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Mental health challenges are misunderstood in WNY

Mental health challenges are misunderstood in WNY

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"Nobody would go through 10 years with a broken leg, but people do go five, 10 years having a mental health issue and not taking care of it because the stigma is there," says Erie County Anti-Stigma Coalition Chairman Max Donatelli, a retired Baker Victory Services counselor. (John Hickey/News file photo)

When it comes to mental illness, perceptions in Western New York aren't much different than elsewhere in the United States.

Members of the Erie County Anti-Stigma Coalition found that out last year when they polled 400 county residents.

Slightly more than half said they wouldn't reach out for mental health resources or services because "People will think I'm not normal."

Six of 10 parents said they feared other children wouldn't play with their child.

And only one in four believed people who have a mental illness can get better.

Only about half of those questioned said they would be comfortable talking with a family member about a mental health concern, only four in 10 said they'd dare talk with a friend, and more than three in four were unaware about websites and other resources available to help with such concerns.

The Anti-Stigma Coalition was launched by 16 agencies and groups concerned about the way mental health is viewed in Western New York.

Why were the survey results troubling?

Coalition leaders point out that such stigma prevents people from seeking help, supporting others, and allocating resources more effectively.

Those leaders, along with the Mental Health Association of Erie County, also point out that such public perception flies in the face of these realities:

– An estimated one in five Americans lives with a diagnosable mental health condition.

– Virtually all mental illnesses are treatable.

It also comes with a punishing human toll:

– The Mental Health Association estimates that medical care for someone with a mental illness tends to run about 30 percent more than someone without one, and costs American workplaces up to $100 billion a year

– That those with serious mental illnesses die, on average, 25 years earlier from treatable diseases.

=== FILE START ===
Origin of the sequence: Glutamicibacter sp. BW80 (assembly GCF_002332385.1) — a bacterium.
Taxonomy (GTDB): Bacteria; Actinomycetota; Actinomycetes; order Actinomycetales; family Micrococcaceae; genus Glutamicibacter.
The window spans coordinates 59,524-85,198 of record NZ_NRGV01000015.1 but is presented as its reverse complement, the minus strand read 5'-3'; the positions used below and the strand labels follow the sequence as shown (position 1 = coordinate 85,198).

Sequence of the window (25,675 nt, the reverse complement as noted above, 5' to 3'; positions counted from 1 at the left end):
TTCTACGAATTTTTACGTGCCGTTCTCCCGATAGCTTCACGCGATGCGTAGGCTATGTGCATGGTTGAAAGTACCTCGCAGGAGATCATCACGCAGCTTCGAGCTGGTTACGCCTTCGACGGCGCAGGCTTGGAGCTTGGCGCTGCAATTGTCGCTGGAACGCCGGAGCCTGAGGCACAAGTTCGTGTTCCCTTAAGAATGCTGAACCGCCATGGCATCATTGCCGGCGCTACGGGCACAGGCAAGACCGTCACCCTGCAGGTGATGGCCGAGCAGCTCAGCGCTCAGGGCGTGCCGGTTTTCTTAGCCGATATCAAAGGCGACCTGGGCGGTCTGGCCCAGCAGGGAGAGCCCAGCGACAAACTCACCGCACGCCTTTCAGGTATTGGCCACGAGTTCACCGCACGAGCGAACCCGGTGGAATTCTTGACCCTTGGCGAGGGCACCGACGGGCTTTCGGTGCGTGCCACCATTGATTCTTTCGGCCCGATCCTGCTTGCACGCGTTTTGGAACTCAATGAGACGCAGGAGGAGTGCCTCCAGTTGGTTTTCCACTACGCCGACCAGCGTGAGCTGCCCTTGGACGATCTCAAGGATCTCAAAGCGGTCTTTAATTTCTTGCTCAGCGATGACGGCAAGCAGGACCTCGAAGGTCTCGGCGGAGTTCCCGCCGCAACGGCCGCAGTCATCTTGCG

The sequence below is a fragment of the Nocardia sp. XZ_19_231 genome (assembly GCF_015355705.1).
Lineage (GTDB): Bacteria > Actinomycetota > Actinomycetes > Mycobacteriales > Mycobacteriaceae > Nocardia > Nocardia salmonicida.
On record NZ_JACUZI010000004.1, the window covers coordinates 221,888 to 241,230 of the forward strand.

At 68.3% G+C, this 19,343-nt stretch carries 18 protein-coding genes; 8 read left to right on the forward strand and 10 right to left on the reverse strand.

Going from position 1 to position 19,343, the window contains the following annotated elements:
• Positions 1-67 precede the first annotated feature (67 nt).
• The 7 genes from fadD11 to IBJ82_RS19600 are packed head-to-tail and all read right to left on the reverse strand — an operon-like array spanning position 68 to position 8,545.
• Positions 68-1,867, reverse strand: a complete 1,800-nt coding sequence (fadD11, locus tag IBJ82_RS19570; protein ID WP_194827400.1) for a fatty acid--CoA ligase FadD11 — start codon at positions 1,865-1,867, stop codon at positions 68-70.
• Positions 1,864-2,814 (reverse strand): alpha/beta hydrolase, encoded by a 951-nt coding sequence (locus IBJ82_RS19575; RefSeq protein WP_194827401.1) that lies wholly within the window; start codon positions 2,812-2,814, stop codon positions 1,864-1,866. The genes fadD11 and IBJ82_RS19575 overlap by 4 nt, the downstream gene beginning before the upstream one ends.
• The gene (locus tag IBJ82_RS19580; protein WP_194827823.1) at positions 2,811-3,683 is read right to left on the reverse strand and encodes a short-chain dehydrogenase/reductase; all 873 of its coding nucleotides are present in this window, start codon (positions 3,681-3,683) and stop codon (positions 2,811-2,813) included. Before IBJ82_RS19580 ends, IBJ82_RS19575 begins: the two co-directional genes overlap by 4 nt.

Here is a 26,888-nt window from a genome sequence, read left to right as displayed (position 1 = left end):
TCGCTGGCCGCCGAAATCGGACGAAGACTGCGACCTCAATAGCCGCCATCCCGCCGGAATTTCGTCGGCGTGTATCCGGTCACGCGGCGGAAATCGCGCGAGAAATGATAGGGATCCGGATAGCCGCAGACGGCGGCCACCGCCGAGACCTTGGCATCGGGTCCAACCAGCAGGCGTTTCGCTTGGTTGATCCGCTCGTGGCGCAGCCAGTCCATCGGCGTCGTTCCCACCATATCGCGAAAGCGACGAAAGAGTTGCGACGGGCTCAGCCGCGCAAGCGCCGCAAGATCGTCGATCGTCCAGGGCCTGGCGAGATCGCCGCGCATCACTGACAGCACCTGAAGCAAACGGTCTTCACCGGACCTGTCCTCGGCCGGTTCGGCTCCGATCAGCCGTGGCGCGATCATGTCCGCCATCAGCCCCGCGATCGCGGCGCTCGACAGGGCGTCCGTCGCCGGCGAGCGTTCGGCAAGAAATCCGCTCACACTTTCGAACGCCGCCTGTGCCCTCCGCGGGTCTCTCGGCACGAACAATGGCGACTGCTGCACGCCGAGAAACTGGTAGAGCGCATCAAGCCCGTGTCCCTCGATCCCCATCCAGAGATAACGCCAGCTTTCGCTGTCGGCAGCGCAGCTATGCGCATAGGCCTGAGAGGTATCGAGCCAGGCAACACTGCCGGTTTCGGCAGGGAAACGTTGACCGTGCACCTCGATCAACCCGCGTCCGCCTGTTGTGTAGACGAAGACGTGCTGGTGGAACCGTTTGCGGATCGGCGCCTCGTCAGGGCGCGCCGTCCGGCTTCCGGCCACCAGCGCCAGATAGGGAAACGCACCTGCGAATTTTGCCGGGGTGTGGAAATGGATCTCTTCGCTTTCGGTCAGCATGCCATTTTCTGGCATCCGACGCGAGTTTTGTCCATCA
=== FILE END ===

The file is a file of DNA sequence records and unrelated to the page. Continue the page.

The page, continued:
– And that it helps explain why it can take people up to 10 years to seek treatment for a mental health condition.

"Nobody would go through 10 years with a broken leg, but people do go five, 10 years having a mental health issue and not taking care of it because the stigma is there," said coalition chairman Max Donatelli, a retired Baker Victory Services counselor.

Coalition member Mike Telesco said the goal is to help people identify and address mental health needs, share the understanding that they can be hard to talk about, but work through the discomfort to help become part of a solution.

The sooner mental health issues are spotted, diagnosed and treated, the better the outcome generally, added Carol Doggett, another coalition member and senior director of marketing communications and outreach with the Mental Health Association. This is why there are growing connections between primary care providers and mental health professionals, including some practices offering behavioral health counselors in their offices.

"When you hear the term 'mental health,' people immediately assume you're sick," Doggett said. "No. You're working on your health and wellness. You can have a mental health diagnosis or a mental health condition, but you can be mentally healthy because you've learned to manage your condition. That's what we're trying to get across. A lot of people have something – but it's OK."


The National Alliance on Mental Illness (NAMI) points out that each mental illness has its own symptoms. Common signs in adults and adolescents can include:

– Excessive worrying or fear

– Feeling excessively sad or low

– Confused thinking or problems concentrating and learning

– Extreme mood changes, including uncontrollable “highs” or feelings of euphoria

– Prolonged or strong feelings of irritability or anger

– Avoiding friends and social activities

– Difficulties understanding or relating to others

– Changes in sleeping habits or feeling tired and low energy

– Increased hunger or lack of appetite

– Changes in sex drive

– Difficulty perceiving reality (delusions or hallucinations, in which a person experiences and senses things that don't exist in objective reality)

– Inability to perceive changes in one’s own feelings, behavior or personality (”lack of insight”)

– Abuse of alcohol or drugs

– Multiple physical ailments without obvious causes (such as headaches, stomach aches, vague and ongoing “aches and pains”)

– Thinking about suicide

– Inability to carry out daily activities or handle daily problems and stress

– An intense fear of weight gain or concern with appearance

Those who want to learn more about improving mental health can visit or call the Mental Health Association at 886-1242.


Twitter: @BNrefresh

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